BUDAPEST, Oct 17 (Reuters) - Hungary has extended a deadline
for a U.S.-accredited Budapest university founded by George
Soros, philanthropist financier and prominent critic of Prime
Minister Viktor Orban's government, to comply with a new
education law or face closure.
As Hungary prepares for parliamentary elections in early
2018, the nationalist, right-wing Orban, who leads the ruling
Fidesz party, has launched a "national consultation campaign" on
Soros and what he has dubbed the "Soros plan".
The higher education bill applies to all international
universities, not just the Soros-founded Central European
University, but critics say it was clearly targeted at the
Hungarian liberal, whom Orban accuses of planning to bring
millions of migrants into Europe.
Parliament approved to amend the higher education law, which
sparked big protests when it was passed in April, to extend the
deadline for foreign universities to meet conditions for
operating in Hungary until end-2018 from end-2017.
Justice Minister Laszlo Trocsanyi said in the bill that the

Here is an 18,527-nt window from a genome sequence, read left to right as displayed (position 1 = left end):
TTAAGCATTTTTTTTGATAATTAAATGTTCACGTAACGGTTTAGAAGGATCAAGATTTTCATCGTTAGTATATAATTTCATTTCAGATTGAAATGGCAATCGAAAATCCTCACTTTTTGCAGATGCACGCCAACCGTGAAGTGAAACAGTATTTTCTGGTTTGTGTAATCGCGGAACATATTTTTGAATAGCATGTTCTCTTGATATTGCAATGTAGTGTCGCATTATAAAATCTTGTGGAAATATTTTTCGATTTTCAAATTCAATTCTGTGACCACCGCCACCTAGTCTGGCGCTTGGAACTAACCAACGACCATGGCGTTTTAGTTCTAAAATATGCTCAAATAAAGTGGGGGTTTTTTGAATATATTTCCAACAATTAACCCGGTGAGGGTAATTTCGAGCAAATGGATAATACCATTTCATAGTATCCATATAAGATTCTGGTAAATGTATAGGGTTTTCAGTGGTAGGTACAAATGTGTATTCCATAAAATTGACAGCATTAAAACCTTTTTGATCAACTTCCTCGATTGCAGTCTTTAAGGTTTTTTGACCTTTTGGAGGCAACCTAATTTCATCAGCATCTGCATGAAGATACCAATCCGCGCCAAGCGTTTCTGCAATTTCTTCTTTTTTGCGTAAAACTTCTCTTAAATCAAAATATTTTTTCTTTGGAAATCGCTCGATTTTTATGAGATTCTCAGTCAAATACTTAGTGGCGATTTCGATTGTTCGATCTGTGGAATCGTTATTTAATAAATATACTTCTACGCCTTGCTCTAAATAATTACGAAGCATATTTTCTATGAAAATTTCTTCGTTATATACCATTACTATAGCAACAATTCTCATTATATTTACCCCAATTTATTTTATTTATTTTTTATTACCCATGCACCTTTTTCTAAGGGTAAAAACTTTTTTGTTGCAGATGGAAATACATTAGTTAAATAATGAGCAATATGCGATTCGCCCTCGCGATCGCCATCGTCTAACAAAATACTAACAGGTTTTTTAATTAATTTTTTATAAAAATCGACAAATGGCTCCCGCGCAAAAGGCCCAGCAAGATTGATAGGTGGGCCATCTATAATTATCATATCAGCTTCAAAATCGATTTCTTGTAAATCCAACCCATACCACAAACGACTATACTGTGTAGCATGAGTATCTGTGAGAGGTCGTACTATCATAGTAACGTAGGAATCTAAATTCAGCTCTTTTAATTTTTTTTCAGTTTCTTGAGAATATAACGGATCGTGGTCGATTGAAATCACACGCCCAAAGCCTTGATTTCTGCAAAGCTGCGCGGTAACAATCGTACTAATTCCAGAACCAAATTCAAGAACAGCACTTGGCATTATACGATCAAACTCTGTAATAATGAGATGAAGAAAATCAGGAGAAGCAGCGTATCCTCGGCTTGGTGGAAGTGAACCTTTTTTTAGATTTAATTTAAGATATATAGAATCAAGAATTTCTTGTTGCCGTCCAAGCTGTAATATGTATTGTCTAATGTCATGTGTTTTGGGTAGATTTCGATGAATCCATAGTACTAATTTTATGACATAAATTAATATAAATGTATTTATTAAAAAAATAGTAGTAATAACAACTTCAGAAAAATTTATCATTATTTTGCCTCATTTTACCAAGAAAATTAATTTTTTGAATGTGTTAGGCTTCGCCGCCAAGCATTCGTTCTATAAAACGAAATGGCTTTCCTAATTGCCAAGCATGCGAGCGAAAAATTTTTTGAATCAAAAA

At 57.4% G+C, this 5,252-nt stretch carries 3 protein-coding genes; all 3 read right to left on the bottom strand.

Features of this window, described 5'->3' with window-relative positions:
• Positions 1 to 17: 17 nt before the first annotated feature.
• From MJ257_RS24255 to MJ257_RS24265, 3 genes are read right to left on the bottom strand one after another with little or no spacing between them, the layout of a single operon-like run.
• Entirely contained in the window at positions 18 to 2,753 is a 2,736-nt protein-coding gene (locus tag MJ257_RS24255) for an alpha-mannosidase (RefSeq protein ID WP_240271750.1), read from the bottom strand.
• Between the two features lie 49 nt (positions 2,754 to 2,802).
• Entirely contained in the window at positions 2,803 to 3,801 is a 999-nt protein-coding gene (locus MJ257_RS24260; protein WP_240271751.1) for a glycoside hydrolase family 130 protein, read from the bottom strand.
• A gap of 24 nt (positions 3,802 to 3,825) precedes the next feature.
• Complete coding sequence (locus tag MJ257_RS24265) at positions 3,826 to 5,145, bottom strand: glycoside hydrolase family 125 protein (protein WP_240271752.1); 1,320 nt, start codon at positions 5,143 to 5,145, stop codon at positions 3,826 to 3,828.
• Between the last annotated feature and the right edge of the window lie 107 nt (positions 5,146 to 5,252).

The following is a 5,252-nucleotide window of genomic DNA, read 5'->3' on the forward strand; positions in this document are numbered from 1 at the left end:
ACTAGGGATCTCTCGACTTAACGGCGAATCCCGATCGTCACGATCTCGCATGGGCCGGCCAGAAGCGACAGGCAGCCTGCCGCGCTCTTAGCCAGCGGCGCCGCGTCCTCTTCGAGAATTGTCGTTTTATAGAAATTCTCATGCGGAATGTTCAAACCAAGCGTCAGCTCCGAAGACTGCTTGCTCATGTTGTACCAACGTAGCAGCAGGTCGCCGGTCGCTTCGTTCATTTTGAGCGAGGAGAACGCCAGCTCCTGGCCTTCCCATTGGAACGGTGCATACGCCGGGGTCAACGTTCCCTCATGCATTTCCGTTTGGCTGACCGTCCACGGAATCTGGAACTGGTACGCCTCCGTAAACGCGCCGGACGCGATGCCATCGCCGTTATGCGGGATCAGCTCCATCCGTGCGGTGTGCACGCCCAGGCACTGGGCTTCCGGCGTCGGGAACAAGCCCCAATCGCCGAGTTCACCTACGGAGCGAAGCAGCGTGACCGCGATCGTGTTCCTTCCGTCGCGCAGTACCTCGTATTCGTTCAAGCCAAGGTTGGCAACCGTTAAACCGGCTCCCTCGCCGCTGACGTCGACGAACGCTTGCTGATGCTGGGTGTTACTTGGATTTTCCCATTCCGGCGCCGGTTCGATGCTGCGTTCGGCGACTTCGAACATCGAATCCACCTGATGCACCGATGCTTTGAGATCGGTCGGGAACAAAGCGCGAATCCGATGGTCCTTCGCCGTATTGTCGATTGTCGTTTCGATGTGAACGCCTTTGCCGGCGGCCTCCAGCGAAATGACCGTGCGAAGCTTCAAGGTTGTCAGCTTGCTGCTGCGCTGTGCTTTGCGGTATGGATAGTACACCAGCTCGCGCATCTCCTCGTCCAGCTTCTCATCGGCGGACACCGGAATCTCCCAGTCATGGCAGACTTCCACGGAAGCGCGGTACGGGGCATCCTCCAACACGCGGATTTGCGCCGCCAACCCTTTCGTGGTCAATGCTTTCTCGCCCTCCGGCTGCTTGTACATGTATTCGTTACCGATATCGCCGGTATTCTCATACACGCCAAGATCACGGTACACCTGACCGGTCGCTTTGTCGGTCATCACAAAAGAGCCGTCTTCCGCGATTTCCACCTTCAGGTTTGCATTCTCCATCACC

legislation wanted to create a level playing field for all
institutions of higher education.
Critics say Orban's efforts against Soros and
foreign-accredited universities are part of an election campaign
strategy to whip up support among Hungarians who also hold
anti-immigration views and fear perceived foreign interference.
Soros, 87, lives in the United States but funds a number of
initiatives in his home country, including civil rights and
refugee rights NGOs. He has heavily criticised Orban's
"I admire the courageous way Hungarians have resisted the
deception and corruption of the mafia state Orban has
established," Soros said in June.
Opponents to the higher education bill said it was an
attack on academic freedom, provoking big protests in Budapest
in the spring and causing Orban's approval ratings to drop.
Although polls show Fidesz' approval rating to be only
around 30 percent at present, it is still predicted to win over
the deeply divided opposition.
CEU said in a statement on Tuesday that "it has taken all
steps to fulfil the conditions of the amended Hungarian higher
It also said the extension of the deadline for compliance is
an "unnecessary delay" that subjects the university to a further
year of legal uncertainty.
(Reporting by Krisztina Than; Editing by Raissa Kasolowsky)
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